DATE OF JUDGMENT: 11/24/92 TRIAL JUDGE: HON. KATHY KING JACKSON COURT FROM WHICH APPEALED: JACKSON COUNTY CIRCUIT COURT
Before Prather, C.j., Pittman, P.j., And Smith, J.
The opinion of the court was delivered by: Pittman, Presiding Justice, For The Court:
DISTRICT ATTORNEY: DALE HARKEY
NATURE OF THE CASE: CRIMINAL - FELONY
MOTION FOR REHEARING FILED:
¶1. Justin Shaffer was indicted in July of 1991 for the March 14, 1991, capital murder (killing in the course of sexual battery) of Rachel Marshall. On November 24, 1992, a Jackson County jury found him not guilty of capital murder, but found him guilty of simple murder and sexual battery. The trial court sentenced him to life on the murder charge and thirty years on the sexual battery conviction to run consecutively. It is from this conviction and sentence that Mr. Shaffer files this appeal asserting the following as error:
I. WHETHER A REASONABLE JURY COULD HAVE CONCLUDED, BEYOND A REASONABLE DOUBT, THAT A CRIMINAL AGENCY WAS INVOLVED IN THE DEATH IN THIS CASE, AND THAT THE DEFENDANT WAS GUILTY OF CAUSING THE DEATH.
II. WHETHER A REASONABLE JURY COULD HAVE CONCLUDED, BEYOND A REASONABLE DOUBT, THAT A SEXUAL BATTERY OCCURRED, AND THAT THE DEFENDANT WAS INVOLVED IN IT.
III. WHETHER IT WAS ERROR FOR THE STATE TO AFFIRMATIVELY MISLEAD THE DEFENSE ABOUT THE RESULTS OF EXTREMELY IMPORTANT TESTING OF BLOOD AND BILE FROM THE DECEDENT'S BODY WHEN IN FACT NO TESTING HAD BEEN DONE AT ALL.
IV. WHETHER IT WAS ERROR FOR THE TRIAL COURT TO PROHIBIT THE DEFENSE FROM INTRODUCING IMPORTANT EVIDENCE ABOUT THE DECEDENT'S CONSUMPTION OF ALCOHOL AND DRUGS AND TO PREVENT THE DEFENSE FROM CROSS-EXAMINING THE STATE'S EXPERT ABOUT INFORMATION HE HAD RECEIVED IN THAT CONNECTION AND UPON WHICH HE HAD RELIED.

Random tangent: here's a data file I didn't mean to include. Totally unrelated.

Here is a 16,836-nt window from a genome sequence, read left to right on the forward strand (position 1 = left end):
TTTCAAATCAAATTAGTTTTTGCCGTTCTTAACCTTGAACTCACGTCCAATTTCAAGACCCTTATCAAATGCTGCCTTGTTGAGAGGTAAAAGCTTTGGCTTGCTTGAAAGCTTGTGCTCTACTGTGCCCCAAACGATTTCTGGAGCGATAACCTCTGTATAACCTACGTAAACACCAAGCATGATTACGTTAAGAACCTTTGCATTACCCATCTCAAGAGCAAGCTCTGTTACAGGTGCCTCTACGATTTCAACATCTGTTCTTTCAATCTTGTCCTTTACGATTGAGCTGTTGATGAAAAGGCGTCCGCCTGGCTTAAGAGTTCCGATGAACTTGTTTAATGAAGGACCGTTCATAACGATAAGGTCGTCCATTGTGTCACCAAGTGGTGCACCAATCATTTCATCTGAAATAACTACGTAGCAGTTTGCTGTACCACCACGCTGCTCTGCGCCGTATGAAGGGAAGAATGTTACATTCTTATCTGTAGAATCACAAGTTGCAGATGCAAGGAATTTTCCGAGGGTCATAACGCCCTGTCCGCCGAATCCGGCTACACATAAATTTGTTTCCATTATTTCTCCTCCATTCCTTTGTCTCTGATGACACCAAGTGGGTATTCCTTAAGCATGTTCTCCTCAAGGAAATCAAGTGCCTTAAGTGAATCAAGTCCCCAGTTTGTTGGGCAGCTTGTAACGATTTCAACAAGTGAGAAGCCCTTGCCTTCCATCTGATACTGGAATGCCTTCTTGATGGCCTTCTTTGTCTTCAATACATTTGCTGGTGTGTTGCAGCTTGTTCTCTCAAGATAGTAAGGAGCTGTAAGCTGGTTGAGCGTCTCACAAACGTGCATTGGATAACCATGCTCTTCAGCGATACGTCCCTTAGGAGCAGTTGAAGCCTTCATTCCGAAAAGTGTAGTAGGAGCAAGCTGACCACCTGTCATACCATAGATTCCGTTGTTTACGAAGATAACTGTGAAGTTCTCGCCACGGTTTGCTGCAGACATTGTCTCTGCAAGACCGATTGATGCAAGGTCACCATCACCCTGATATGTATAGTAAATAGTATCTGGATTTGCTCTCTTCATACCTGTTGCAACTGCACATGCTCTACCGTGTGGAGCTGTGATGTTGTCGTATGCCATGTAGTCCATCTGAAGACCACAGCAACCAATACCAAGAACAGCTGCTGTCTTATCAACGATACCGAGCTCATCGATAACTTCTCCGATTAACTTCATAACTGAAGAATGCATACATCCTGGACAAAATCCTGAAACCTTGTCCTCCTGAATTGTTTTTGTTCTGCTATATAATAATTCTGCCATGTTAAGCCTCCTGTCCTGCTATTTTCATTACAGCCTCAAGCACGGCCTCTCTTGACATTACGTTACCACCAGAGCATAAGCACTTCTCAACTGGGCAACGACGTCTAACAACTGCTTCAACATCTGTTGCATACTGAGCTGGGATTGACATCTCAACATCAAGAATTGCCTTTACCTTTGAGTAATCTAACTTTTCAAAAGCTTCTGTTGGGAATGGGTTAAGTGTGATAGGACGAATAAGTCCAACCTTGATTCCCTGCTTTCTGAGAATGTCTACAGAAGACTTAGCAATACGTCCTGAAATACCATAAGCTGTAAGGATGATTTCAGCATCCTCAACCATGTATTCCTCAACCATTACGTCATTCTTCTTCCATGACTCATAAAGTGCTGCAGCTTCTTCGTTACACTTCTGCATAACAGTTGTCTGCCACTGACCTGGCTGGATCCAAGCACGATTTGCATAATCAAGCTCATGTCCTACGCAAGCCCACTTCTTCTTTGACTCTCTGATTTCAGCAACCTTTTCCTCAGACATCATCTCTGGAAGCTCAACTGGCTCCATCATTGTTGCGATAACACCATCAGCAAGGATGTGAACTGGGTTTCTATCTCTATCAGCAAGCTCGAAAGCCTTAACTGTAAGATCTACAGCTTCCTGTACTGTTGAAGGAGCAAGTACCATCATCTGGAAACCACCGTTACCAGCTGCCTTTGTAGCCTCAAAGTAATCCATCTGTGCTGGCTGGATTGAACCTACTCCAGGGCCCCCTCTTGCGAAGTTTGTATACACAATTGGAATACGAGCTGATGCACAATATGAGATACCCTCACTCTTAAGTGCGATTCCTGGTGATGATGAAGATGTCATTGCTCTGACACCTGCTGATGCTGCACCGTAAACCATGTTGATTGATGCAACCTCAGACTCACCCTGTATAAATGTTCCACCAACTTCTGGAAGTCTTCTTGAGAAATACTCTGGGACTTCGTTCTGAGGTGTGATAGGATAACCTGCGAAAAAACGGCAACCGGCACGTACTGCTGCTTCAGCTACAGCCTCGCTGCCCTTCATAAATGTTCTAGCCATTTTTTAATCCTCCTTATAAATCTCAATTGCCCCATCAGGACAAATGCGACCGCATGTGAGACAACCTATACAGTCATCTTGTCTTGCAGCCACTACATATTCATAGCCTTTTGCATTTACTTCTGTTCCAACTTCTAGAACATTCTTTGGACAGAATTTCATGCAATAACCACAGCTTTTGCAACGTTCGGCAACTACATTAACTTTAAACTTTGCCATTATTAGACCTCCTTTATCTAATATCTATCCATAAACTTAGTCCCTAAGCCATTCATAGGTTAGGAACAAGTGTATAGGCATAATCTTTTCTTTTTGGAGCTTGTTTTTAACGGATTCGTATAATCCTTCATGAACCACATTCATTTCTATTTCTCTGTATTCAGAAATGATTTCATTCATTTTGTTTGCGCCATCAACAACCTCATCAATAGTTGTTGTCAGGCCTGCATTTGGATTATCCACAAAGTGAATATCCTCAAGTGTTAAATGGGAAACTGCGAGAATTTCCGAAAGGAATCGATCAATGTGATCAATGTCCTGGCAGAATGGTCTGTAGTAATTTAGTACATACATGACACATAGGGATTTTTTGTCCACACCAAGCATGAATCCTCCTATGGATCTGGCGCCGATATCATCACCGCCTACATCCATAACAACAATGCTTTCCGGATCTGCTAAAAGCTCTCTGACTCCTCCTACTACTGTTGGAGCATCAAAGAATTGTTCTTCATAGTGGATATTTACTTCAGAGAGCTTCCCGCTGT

V. WHETHER IT WAS ERROR FOR THE TRIAL COURT TO INSTRUCT THE JURY ON DEPRAVED HEART MURDER WITHOUT REQUIRING THE JURY TO FIND THE STATUTORY ELEMENT OF A DEPRAVED HEART, ACTING REGARDLESS OF HUMAN LIFE.
VI. WHETHER THE TRIAL COURT ERRED IN ALLOWING THE PROSECUTION TO PRESENT EVIDENCE OF PCR DNA TESTING WHEN IT HAS NOT REACHED GENERAL ACCEPTANCE IN THE SCIENTIFIC COMMUNITY.
VII. WHETHER IT WAS ERROR TO PERMIT THE PROSECUTION TO INTRODUCE TESTIMONY OF A DNA MATCH WHEN THERE WAS NO EVIDENCE TO EXPLAIN THE SIGNIFICANCE OF THE MATCH.
VIII.WHETHER IT WAS ERROR TO SUBMIT TO THE JURY THE COMBINATION CRIME OF "MURDER AND SEXUAL BATTERY" AS A SINGLE VERDICT OPTION, WITHOUT SUBMITTING THEM AS SEPARATE VERDICT OPTIONS, WHEN MISSISSIPPI LAW DOES NOT PROVIDE FOR SUCH A COMBINATION CRIME.